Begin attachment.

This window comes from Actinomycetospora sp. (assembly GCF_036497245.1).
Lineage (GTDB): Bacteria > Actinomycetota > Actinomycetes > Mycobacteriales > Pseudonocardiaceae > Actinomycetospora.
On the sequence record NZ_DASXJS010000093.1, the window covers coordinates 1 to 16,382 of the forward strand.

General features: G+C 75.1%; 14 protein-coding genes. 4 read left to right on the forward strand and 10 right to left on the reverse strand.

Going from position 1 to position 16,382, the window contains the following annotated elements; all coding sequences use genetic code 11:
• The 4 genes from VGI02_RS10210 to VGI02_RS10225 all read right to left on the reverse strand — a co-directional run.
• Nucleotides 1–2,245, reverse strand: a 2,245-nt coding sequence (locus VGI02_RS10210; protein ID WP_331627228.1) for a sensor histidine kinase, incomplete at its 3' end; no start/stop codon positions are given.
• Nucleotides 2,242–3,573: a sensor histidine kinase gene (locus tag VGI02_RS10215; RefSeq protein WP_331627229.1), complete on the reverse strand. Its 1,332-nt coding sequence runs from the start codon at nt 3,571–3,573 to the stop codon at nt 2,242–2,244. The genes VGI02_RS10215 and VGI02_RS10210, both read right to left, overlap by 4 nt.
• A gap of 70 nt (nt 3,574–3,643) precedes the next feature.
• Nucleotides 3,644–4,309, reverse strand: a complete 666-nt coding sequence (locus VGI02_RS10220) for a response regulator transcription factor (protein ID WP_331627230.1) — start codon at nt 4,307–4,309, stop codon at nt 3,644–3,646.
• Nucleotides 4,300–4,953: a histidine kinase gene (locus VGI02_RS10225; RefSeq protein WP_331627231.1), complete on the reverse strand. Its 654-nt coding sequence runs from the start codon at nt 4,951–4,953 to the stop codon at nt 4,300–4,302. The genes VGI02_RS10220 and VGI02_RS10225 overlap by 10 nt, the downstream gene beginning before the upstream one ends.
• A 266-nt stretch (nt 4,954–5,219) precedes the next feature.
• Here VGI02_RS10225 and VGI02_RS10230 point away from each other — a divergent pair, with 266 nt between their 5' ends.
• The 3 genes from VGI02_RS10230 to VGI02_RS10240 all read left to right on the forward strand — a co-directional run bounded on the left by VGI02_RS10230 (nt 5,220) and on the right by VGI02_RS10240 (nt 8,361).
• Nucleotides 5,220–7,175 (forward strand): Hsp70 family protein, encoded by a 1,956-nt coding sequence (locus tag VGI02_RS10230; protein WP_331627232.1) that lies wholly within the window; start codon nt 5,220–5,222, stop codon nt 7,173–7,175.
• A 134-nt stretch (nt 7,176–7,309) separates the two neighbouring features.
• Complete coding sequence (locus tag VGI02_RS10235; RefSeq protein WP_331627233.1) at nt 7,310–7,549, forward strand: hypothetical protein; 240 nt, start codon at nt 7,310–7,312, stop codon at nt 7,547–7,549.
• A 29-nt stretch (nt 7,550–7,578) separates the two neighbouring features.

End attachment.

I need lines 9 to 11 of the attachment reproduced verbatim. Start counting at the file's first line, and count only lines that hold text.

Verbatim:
• A gap of 70 nt (nt 3,574–3,643) precedes the next feature.
• Nucleotides 3,644–4,309, reverse strand: a complete 666-nt coding sequence (locus VGI02_RS10220) for a response regulator transcription factor (protein ID WP_331627230.1) — start codon at nt 4,307–4,309, stop codon at nt 3,644–3,646.
• Nucleotides 4,300–4,953: a histidine kinase gene (locus VGI02_RS10225; RefSeq protein WP_331627231.1), complete on the reverse strand. Its 654-nt coding sequence runs from the start codon at nt 4,951–4,953 to the stop codon at nt 4,300–4,302. The genes VGI02_RS10220 and VGI02_RS10225 overlap by 10 nt, the downstream gene beginning before the upstream one ends.